Automotive industry in Zhenia

From Themys Project
A Jinmu G manufacturing plant in Solbin.

The automotive industry in Zhenia is one of the largest and most prominent industries in the nation. It is a significant contributor to the Zhenian economy and ultimately the global automotive industry as a whole, with the nation being in the top five of the nations with the most cars manufactured since the 1570s. The industry has increased rapidly in the early 16th century and from the 1550s and 1570s, when it consolidated itself as a major full-spectrum global automotive manufacturer. It was one of the first pioneers of the automotive industry in Tarsis, being home to some of the first large-scale automotive manufacturers that adopted Fordism. The industry altogether fuels the Zhenian automotive market, which is considered one of the world's largest, with almost 20 million sales of passenger cars every year. The Zhenian automotive industry has triggered the growth of the auto industry in several nations, mostly through direct Zhenian investments and joint ventures in the respective nations.


Early years and early 16th century

The first domestically manufactured automotive in Zhenian history was the steam-powered Cheolwu I buses and trucks, which was introduced to the public in 1480. Following international trends towards gasoline and diesel-powered internal combustion engines, the first four-stroke internal combustion engine aimed for usage aboard a ground vehicle was built by Zhenian automotive pioneer Chang Chiyeol in 1486, with first usage of the engine on something akin to a modern-day automotive recorded in 1488. Chang Chiyeol eventually started the Geonju Motor Vehicles Company (later the Muhan AG) in 1490 and began producing vehicles at a small scale. Other businessmen and engineers began to make inroads into the automotive industry, resulting in the rise of several hand-made vehicle companies across Zhenia but still mostly centered around Geonju, Ariul and Shinhang. At its climax, at least 400 different companies, manufacturing over 2,500 automobiles a year, existed throughout the nation.

A surviving version of the Jian Model Ga, produced in 1510.

The direction of the Zhenian automotive industry changed drastically with the implementation of conveyor belts and other means of mass production by Woo Sanghyuk, the founder of the Jian Motor Company (later the Jian Motor Group) in 1502, gaining inspiration from existing mass-production lines of other consumer commodities. The first production vehicle to have implemented such techniques for mass production was the Jian Model Ga released in 1504. Dubbed the "car for the commoner", the Jian Model Ga was one of the most successful single automotive models in Zhenian history, with over 20 million units produced between 1504 and 1516, while 16 million more were produced until production ended in 1523. The Model G, as well as subsequent variants, propelled Jian Motors into the single largest automotive manufacturer in the nation, easily dwarfing existing automotive manufacturers that had not yet adopted efficient means of mass production. The success of Jian Motors resulted in other prominent automakers, most notably those under conglomerates, including what would become Jinmu Motors and Hanshin Motors, following suit. Automotive production in Zhenia increased nearly six times between 1512 and 1524.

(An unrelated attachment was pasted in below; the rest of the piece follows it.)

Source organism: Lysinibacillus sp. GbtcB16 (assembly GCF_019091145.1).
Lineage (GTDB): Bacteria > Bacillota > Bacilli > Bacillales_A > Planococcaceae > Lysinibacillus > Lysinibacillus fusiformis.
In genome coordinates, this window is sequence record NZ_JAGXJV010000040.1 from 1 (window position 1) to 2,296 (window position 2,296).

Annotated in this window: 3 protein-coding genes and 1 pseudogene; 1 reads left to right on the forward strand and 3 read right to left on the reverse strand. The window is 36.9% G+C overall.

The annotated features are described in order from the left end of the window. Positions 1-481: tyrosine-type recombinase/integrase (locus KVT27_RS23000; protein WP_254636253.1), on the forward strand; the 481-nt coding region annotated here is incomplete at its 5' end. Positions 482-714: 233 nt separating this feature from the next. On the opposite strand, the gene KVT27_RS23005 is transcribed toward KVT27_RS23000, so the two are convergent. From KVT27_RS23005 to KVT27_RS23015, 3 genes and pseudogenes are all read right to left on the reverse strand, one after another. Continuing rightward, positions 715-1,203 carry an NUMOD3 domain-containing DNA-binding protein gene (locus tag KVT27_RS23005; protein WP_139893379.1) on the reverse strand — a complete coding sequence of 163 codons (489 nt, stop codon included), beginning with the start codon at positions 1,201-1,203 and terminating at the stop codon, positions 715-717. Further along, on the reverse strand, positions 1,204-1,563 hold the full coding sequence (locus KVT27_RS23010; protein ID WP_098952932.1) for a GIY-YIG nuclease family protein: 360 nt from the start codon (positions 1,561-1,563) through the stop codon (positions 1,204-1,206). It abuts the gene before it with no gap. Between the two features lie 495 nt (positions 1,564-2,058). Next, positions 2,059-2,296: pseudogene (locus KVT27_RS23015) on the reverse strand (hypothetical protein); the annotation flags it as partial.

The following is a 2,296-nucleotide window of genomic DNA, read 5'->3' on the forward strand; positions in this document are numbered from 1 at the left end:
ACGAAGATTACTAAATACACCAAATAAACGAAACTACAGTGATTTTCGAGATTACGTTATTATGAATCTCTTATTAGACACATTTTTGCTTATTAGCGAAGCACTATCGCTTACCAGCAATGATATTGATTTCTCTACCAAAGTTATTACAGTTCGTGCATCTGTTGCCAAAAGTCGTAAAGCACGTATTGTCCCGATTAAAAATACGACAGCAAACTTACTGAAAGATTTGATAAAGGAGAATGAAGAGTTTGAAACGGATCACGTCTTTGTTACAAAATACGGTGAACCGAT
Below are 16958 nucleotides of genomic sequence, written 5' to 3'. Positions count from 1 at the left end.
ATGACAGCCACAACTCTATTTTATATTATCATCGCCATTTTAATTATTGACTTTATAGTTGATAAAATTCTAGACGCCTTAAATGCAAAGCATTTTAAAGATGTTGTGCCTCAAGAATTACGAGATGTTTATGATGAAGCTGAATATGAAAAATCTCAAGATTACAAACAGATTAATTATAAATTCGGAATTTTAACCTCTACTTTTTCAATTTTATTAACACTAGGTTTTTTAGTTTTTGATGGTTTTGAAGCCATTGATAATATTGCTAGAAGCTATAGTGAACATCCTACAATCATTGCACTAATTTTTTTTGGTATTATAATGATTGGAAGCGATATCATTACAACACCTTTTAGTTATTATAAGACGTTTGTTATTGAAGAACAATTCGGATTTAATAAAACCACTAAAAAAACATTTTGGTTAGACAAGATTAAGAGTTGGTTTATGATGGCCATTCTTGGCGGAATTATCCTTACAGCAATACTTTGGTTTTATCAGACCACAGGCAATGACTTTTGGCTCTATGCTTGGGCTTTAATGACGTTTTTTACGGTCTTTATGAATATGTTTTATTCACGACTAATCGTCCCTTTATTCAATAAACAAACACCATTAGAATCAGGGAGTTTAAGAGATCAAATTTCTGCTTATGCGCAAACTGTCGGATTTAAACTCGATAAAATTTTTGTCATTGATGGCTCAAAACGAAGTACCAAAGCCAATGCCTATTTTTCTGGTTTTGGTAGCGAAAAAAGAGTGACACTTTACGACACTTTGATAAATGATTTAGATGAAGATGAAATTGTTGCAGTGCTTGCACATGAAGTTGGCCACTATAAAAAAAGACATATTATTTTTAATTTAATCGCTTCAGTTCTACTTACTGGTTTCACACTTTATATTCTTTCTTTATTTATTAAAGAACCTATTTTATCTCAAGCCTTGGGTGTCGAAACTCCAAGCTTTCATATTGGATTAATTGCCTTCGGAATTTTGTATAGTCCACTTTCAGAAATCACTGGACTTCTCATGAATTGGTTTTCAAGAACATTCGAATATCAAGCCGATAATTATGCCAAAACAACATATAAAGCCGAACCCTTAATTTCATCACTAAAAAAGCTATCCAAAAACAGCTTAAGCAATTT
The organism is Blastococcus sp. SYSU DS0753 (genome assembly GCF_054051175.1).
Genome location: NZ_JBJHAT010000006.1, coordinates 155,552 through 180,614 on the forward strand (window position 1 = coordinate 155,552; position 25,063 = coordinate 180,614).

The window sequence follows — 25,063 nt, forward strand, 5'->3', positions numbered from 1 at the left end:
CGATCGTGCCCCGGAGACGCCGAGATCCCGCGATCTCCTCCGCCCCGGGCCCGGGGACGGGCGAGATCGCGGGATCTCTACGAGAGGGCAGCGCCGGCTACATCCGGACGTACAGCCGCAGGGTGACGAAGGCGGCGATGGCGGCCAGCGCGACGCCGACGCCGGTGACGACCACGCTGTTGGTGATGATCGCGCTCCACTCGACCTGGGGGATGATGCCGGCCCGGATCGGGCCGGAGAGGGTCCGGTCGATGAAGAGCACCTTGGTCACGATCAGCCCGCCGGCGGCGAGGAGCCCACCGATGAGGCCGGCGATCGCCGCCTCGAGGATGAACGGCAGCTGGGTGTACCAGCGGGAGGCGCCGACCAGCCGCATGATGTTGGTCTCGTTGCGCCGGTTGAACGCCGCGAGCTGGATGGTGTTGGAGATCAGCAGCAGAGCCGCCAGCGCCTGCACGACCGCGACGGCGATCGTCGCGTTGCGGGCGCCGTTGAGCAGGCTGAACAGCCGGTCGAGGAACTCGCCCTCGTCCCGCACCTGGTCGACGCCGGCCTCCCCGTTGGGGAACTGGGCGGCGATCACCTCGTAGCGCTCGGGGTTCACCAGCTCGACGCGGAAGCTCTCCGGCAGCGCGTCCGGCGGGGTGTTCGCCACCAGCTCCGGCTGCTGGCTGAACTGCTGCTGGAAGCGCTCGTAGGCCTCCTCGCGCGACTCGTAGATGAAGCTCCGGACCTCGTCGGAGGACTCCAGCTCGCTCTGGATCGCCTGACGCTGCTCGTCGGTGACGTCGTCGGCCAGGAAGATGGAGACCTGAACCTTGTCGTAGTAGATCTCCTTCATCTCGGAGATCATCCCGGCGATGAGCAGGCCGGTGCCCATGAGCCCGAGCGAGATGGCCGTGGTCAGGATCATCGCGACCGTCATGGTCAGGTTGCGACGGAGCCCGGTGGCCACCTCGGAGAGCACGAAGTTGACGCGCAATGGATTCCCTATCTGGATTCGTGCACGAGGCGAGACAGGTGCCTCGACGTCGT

Post-war growth

The end of the Second Great War resulted in the destruction of a significant majority of the automotive industry's infrastructure in Zhenia.

The resurgence and further growth of the Zhenian automotive industry was promoted under the Third Republic under the leadership of Kim Shimin. Exports of Zhenian passenger cars increased by almost seventy times between 1549 and 1565.

The domestic production of integrated circuits (ICs), microprocessors and other electronics for usage in automobiles resulted in significant leaps in the Zhenian automotive industry, integrating such advancements in electronics into in-car entertainment, automation within the car's systems, engine control, the dashboard and locks. The role of conglomerates allowed some manufacturers to vertically integrate the process of automotive manufacturing, reducing the complexity of the supply chain and increasing the competitiveness of Zhenian vehicles on the international market.

Into the 17th century

Timeline of the Zhenian automotive industry


Production volumes by manufacturer

Foreign manufacturers

See also